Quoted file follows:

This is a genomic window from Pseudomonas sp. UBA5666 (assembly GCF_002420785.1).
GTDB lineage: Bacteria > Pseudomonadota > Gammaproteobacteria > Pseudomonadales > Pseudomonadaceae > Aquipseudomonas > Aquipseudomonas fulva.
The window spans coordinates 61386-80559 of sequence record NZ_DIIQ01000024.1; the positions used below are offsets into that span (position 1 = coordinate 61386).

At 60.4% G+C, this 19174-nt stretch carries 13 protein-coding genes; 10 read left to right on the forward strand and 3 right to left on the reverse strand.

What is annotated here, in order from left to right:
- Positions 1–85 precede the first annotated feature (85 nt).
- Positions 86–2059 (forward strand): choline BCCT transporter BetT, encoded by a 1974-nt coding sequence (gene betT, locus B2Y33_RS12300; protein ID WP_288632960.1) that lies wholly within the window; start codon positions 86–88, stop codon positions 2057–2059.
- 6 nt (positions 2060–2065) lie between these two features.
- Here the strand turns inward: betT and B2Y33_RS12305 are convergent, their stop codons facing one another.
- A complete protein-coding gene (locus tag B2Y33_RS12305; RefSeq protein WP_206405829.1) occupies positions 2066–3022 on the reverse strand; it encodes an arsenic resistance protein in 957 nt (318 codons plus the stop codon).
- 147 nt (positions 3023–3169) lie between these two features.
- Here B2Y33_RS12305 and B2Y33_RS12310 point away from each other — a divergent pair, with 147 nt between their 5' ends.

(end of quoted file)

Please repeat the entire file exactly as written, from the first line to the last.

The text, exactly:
This is a genomic window from Pseudomonas sp. UBA5666 (assembly GCF_002420785.1).
GTDB lineage: Bacteria > Pseudomonadota > Gammaproteobacteria > Pseudomonadales > Pseudomonadaceae > Aquipseudomonas > Aquipseudomonas fulva.
The window spans coordinates 61386-80559 of sequence record NZ_DIIQ01000024.1; the positions used below are offsets into that span (position 1 = coordinate 61386).

At 60.4% G+C, this 19174-nt stretch carries 13 protein-coding genes; 10 read left to right on the forward strand and 3 right to left on the reverse strand.

What is annotated here, in order from left to right:
- Positions 1–85 precede the first annotated feature (85 nt).
- Positions 86–2059 (forward strand): choline BCCT transporter BetT, encoded by a 1974-nt coding sequence (gene betT, locus B2Y33_RS12300; protein ID WP_288632960.1) that lies wholly within the window; start codon positions 86–88, stop codon positions 2057–2059.
- 6 nt (positions 2060–2065) lie between these two features.
- Here the strand turns inward: betT and B2Y33_RS12305 are convergent, their stop codons facing one another.
- A complete protein-coding gene (locus tag B2Y33_RS12305; RefSeq protein WP_206405829.1) occupies positions 2066–3022 on the reverse strand; it encodes an arsenic resistance protein in 957 nt (318 codons plus the stop codon).
- 147 nt (positions 3023–3169) lie between these two features.
- Here B2Y33_RS12305 and B2Y33_RS12310 point away from each other — a divergent pair, with 147 nt between their 5' ends.